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Homeland Season 3!! (official trailer)

 
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zolloh View Drop Down
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Post Options Post Options   Thanks (0) Thanks(0)   Quote zolloh Quote  Post ReplyReply Direct Link To This Post Posted: Dec 07 2014 at 8:20pm
holy balls....Brody who?
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zolloh View Drop Down
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Post Options Post Options   Thanks (0) Thanks(0)   Quote zolloh Quote  Post ReplyReply Direct Link To This Post Posted: Dec 07 2014 at 8:50pm
that was the best 45mins on tv ever...poor Fara Cry

Quinn gone rogue Clap
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Post Options Post Options   Thanks (0) Thanks(0)   Quote zolloh Quote  Post ReplyReply Direct Link To This Post Posted: Dec 08 2014 at 7:37am
Episode recap....Spoiler alert-dont read if you havent watched it:

Quote Homeland S4E10: "13 Hours in Islamabad"

Oh man, it's like my personal Christmas came early this week on Homeland. In my review of the previous episode, "There's Something Else Going On," I wished for Quinn to take control of Haqqani's infiltration of the U.S. embassy in Islamabad as if he were Jack Bauer mowing down, well, basically anyone and everyone. And in "13 Hours in Islamabad," my wish came true, and then some. The episode was a great showcase for Quinn and Rupert Friend, who turned in what is almost certainly his best performance of the season, and probably his best on the show in general. But as awesome as it was to watch Quinn nearly singlehandedly (shout-out to that marine who aided Quinn along every step) take down Haqqani's deadly operation within the embassy, his inspiring, heroic behavior was just one part of another fantastic episode of Homeland. It's becoming kind of a trend here at the end of the season.

If there's one thing that this episode further confirmed it's that Homeland soars when it sets aside some of its tics (namely, Carrie's mental instability) and murky interpersonal discord and simply commits to being a show about spies, espionage, and terrorism. While I understand the show's hesitance to drop all pretenses of being some kind of "prestige" character story, particularly with the comparisons to 24 so easily nearby, but dang, this show knows exactly how to sustain prolonged intense action sequences, better than most anything else on television that I can think of. The prisoner exchange in the last episode relied more on ominous sense of dread, while the extended chaos at the beginning of this one was more electric and propulsive—but the point is, both were tremendous. Most impressively, the episode managed to bounce back and forth between the insanity in the embassy and the, uh, insanity a few blocks down with Carrie and Saul's convoy, without losing much of the momentum of either sequence. That's not necessarily easily to pull off, especially considering it seemed like the action at the embassy was moving a little faster than Carrie and Saul trying to survive in the street. Best of all, Don Attias and the editors made sure that none of the action here was framed with excessive or lazy shaky camera, or chopping editing. These scenes moved quickly but weren't in a hurry, and they weren't afraid to let it breathe with some silence. Just everything you'd want from a series of sequences like this.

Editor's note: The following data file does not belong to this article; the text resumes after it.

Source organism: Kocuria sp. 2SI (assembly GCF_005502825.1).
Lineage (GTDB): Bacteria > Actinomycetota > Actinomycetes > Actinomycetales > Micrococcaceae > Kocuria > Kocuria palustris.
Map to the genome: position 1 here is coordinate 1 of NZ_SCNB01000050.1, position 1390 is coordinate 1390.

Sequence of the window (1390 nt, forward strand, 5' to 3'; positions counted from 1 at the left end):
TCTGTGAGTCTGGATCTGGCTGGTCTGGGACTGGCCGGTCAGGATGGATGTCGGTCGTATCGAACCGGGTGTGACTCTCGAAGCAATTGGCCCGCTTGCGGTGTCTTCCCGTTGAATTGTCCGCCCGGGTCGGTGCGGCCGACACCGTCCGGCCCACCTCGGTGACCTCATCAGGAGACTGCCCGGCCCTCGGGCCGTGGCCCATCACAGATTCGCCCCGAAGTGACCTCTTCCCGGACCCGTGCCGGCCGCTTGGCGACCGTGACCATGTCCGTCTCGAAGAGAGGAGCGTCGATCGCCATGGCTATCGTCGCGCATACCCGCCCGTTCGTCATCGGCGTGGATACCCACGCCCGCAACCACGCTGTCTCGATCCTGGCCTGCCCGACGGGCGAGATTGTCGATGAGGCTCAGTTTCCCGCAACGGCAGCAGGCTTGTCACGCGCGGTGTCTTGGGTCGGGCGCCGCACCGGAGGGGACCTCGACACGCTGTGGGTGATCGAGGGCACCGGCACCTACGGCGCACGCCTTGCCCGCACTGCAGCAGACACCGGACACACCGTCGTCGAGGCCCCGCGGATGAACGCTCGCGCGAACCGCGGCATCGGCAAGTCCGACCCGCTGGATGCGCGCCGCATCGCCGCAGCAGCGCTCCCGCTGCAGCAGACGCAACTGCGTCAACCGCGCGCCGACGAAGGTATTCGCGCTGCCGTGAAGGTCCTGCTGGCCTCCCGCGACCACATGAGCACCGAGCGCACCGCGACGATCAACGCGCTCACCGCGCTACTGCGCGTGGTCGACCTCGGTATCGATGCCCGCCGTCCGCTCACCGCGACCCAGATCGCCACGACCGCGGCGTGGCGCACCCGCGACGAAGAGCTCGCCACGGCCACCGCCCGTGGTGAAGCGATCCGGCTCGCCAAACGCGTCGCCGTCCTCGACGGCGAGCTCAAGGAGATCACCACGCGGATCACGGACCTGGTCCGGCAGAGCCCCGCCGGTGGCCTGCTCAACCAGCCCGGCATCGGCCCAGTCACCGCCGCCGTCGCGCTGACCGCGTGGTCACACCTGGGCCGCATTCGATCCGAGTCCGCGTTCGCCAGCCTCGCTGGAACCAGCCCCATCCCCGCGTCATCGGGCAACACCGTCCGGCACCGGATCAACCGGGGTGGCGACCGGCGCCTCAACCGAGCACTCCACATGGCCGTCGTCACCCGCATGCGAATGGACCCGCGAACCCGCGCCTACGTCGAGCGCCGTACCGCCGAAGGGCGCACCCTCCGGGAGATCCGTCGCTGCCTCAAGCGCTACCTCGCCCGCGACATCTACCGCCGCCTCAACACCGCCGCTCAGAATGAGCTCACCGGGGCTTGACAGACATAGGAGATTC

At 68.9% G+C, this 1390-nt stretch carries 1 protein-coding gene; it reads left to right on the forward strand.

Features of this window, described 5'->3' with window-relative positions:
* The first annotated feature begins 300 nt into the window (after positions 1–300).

The extended nature of the anarchy in both locations made room for the kind of character moments that Homeland has gotten very good at this season—namely, the small stuff that doesn't involve someone going insane, taking drugs, or developing romantic feelings for someone else. Quinn's proactive takedown of Haqqani's operation was everything you could have hoped that it would be. He took his time, made good decisions, and saved the day at the best possible time. (I sound like a sports commentator breaking down game film.)



Meanwhile, Haqqani's plan to grab hold of all the CIA's assets on the ground in Islamabad created a really interesting tension between Ambassador Boyd, who was unwilling to give up the information even if it meant the death of more Americans, and Lockhart, who was simply overwhelmed by the violence and intensity of the moment and eventually caved to Haqqani's demands. The show's decision to embrace Lockhart's deficiencies from an operational level without completely destroying him as a character has paid great dividends since he arrived in Pakistan, to the point where you couldn't entirely disagree with his choice here. Yet, at the same time, Martha's desire to stay the course illustrated that she couldn't let her stupid, cowardly husband's traitorous behavior define her time in this country. Again, there wasn't really a good choice there, and the show was better off not making a clear value judgment about who screwed up, or how stupid someone was, or whatever.

instead, it was clear by the end of this bloody event that everyone screwed up at some point, which only further signaled how the disparate story threads keep tightening together in an effective manner as we get closer and closer to the end of the season. Carrie botched some operations, Quinn probably thought too much with his heart a few times, Lockhart is simply in over his head in every way possible, and Martha was railroaded by her scummy husband. They're all responsible, but they were also trying to do their jobs. To me, that really goes a long way in showing how screwed up of a situation this has been from the jump. I'm nowhere near an expert on foreign relations so I can't speak to Homeland's verisimilitude in this area, but in the context of these 10 episodes, the show has displayed why the U.S.'s involvement abroad doesn't always work, or can at least go so poorly, even when people are busting their humps to do a good job.

That theme continued in the aftermath of chaos as well, as Lockhart and Martha didn't even want to take the call from the White House, and Carrie had to placate Lockhart a bit by telling him that she might have made the same exact call. That level of "well, we're all in this f*cked up situation together" really spoke to me in this episode, especially compared to some of the more combative stuff we've seen between Carrie and Lockhart (or Saul and Lockhart) over the last two seasons.